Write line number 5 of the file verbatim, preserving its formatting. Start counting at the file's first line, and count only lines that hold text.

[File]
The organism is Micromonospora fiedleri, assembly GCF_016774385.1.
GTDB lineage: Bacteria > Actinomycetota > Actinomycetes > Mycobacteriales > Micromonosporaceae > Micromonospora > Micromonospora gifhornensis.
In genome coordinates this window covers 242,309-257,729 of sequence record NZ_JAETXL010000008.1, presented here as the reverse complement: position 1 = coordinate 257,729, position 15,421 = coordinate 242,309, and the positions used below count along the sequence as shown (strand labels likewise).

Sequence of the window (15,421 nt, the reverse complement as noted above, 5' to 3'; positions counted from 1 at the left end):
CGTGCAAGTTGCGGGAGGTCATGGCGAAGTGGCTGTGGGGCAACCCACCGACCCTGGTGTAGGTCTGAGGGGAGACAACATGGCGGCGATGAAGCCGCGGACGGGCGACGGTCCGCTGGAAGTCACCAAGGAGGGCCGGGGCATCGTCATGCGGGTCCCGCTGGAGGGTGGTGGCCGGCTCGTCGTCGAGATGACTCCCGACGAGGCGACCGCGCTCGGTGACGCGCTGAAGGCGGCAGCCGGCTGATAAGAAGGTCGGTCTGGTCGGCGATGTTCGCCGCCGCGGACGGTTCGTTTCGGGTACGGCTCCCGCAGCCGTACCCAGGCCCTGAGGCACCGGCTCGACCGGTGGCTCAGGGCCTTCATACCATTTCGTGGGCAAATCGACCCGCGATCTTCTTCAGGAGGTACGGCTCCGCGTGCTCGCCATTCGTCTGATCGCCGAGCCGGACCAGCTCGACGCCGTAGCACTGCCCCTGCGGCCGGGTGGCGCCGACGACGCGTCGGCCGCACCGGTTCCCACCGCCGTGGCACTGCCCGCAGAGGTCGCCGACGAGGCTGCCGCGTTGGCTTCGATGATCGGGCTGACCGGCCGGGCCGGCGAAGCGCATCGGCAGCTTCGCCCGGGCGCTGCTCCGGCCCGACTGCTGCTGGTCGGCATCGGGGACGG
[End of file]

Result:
CGTGCAAGTTGCGGGAGGTCATGGCGAAGTGGCTGTGGGGCAACCCACCGACCCTGGTGTAGGTCTGAGGGGAGACAACATGGCGGCGATGAAGCCGCGGACGGGCGACGGTCCGCTGGAAGTCACCAAGGAGGGCCGGGGCATCGTCATGCGGGTCCCGCTGGAGGGTGGTGGCCGGCTCGTCGTCGAGATGACTCCCGACGAGGCGACCGCGCTCGGTGACGCGCTGAAGGCGGCAGCCGGCTGATAAGAAGGTCGGTCTGGTCGGCGATGTTCGCCGCCGCGGACGGTTCGTTTCGGGTACGGCTCCCGCAGCCGTACCCAGGCCCTGAGGCACCGGCTCGACCGGTGGCTCAGGGCCTTCATACCATTTCGTGGGCAAATCGACCCGCGATCTTCTTCAGGAGGTACGGCTCCGCGTGCTCGCCATTCGTCTGATCGCCGAGCCGGACCAGCTCGACGCCGTAGCACTGCCCCTGCGGCCGGGTGGCGCCGACGACGCGTCGGCCGCACCGGTTCCCACCGCCGTGGCACTGCCCGCAGAGGTCGCCGACGAGGCTGCCGCGTTGGCTTCGATGATCGGGCTGACCGGCCGGGCCGGCGAAGCGCATCGGCAGCTTCGCCCGGGCGCTGCTCCGGCCCGACTGCTGCTGGTCGGCATCGGGGACGG